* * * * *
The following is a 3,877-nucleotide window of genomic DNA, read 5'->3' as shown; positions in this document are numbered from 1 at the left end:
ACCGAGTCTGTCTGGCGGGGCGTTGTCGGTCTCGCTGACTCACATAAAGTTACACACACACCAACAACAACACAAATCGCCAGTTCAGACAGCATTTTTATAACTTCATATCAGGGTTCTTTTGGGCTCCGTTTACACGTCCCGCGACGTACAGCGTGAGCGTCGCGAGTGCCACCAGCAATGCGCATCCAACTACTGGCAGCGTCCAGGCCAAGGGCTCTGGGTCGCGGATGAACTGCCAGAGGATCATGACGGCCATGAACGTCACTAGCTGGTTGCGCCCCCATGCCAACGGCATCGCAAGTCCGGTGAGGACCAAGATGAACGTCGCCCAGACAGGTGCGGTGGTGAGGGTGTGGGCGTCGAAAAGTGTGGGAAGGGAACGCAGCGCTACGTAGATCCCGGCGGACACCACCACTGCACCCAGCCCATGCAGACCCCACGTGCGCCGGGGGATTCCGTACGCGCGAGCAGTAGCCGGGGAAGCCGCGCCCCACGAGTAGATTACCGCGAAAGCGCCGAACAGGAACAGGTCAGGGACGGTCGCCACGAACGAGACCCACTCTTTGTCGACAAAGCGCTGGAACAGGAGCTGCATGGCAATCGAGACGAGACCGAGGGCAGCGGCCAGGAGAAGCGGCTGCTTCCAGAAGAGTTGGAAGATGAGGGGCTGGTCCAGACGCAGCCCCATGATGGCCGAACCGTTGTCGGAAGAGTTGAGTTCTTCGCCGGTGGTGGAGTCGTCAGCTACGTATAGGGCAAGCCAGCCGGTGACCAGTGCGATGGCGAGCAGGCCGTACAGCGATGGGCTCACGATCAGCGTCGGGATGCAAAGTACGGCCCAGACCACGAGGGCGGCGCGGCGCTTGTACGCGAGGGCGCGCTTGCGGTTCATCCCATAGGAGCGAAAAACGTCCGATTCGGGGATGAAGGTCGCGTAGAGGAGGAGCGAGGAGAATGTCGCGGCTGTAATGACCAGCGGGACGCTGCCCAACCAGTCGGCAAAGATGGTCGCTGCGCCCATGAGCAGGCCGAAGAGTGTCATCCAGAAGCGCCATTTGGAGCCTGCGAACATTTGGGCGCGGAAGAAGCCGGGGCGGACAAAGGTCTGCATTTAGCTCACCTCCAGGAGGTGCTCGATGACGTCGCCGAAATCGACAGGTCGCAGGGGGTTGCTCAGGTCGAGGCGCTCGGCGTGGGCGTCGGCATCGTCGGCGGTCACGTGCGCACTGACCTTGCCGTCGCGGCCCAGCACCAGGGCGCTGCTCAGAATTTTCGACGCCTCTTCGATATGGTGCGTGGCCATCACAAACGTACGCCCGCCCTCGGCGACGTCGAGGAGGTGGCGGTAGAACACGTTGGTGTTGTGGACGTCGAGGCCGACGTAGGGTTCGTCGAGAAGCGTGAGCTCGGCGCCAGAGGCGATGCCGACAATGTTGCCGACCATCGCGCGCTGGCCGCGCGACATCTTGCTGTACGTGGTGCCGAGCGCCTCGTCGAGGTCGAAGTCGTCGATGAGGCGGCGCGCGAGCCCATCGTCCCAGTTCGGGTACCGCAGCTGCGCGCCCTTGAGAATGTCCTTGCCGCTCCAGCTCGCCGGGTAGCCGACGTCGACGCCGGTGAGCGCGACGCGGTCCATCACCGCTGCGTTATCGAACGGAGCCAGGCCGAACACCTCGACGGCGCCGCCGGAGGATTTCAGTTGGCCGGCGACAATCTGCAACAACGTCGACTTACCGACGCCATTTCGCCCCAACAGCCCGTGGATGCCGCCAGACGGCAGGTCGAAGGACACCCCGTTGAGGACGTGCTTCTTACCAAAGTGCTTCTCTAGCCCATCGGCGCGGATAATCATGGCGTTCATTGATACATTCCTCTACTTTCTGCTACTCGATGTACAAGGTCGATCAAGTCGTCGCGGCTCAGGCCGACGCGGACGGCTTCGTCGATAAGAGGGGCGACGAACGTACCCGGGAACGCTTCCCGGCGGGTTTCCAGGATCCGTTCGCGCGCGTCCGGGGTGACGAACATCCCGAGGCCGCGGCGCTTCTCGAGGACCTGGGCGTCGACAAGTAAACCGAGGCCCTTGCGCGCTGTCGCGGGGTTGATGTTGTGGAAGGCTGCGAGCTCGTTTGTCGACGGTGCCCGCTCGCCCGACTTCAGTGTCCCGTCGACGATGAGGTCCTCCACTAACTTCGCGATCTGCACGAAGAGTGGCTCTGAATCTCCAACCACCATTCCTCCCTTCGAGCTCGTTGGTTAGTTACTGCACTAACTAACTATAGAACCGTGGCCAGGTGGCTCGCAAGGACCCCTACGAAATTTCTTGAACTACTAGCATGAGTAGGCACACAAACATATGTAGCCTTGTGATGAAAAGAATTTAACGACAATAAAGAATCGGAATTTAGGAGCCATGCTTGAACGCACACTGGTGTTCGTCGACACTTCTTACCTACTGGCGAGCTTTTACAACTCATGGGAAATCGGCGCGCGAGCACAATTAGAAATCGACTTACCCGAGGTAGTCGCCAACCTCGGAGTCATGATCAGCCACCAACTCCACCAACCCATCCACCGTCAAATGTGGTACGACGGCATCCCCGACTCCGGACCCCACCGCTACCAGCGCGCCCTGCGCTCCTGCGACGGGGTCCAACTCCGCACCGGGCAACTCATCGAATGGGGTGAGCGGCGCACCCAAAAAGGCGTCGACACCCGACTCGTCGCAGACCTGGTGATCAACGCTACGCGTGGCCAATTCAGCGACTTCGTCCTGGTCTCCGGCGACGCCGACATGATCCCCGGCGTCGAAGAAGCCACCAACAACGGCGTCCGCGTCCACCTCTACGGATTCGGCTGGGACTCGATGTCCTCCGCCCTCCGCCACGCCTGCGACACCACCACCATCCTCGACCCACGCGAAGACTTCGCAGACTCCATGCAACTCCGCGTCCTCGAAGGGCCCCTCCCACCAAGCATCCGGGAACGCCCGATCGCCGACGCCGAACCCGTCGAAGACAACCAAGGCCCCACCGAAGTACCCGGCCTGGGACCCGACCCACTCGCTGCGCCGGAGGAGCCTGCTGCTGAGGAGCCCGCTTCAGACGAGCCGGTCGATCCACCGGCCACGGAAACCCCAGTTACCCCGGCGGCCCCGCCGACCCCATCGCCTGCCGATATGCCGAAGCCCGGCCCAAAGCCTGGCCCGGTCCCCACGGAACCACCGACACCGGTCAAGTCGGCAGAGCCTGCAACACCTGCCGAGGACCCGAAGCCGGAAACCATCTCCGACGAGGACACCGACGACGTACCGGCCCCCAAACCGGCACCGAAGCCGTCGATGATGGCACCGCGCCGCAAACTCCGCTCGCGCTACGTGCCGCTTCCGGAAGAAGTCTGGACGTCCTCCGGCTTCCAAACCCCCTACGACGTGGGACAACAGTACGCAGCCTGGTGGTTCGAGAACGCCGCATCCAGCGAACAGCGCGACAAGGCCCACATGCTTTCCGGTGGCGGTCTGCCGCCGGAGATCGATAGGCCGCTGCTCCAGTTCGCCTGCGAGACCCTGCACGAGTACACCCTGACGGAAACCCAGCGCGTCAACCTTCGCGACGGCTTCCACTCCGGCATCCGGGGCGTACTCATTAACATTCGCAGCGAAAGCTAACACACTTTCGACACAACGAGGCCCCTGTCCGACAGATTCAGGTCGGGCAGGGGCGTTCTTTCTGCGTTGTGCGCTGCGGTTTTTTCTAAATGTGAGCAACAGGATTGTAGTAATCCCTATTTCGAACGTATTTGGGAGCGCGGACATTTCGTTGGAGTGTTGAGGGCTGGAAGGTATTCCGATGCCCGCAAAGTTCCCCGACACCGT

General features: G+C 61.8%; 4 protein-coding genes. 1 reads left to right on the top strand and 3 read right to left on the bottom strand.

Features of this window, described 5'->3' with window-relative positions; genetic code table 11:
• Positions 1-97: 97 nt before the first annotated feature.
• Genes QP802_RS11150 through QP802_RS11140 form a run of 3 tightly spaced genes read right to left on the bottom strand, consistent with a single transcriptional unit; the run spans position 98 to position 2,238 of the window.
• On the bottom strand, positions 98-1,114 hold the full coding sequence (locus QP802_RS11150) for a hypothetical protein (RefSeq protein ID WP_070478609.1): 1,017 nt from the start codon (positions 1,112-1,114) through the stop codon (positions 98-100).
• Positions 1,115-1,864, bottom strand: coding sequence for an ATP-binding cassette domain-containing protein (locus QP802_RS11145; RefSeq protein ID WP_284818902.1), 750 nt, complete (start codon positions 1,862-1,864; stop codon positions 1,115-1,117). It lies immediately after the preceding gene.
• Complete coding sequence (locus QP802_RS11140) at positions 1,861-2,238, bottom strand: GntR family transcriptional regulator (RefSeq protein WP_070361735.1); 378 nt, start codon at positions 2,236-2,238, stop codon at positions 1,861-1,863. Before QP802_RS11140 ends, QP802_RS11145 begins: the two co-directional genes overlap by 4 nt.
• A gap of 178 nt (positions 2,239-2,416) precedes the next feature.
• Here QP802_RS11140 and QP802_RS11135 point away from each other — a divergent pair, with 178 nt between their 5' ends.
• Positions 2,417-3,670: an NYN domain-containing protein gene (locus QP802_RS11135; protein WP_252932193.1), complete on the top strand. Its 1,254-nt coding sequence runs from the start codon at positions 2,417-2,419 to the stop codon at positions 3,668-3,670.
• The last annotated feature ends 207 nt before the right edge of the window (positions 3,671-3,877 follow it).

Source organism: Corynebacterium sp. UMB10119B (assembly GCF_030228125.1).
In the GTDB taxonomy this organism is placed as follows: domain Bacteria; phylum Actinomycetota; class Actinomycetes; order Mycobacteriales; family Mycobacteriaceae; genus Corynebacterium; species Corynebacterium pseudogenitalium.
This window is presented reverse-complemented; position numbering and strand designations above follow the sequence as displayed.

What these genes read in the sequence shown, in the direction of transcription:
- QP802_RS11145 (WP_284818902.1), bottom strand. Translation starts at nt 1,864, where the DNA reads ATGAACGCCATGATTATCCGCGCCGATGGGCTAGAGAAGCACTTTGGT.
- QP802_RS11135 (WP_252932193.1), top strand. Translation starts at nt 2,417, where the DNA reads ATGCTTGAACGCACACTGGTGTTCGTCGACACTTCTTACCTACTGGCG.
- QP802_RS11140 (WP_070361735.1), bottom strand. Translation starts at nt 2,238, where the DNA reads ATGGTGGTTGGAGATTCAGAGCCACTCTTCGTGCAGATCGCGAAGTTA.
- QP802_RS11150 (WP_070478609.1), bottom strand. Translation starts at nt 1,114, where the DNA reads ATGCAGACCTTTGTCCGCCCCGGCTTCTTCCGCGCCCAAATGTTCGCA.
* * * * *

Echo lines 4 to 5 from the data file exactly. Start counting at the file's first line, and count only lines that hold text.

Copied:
Features of this window, described 5'->3' with window-relative positions; genetic code table 11:
• Positions 1-97: 97 nt before the first annotated feature.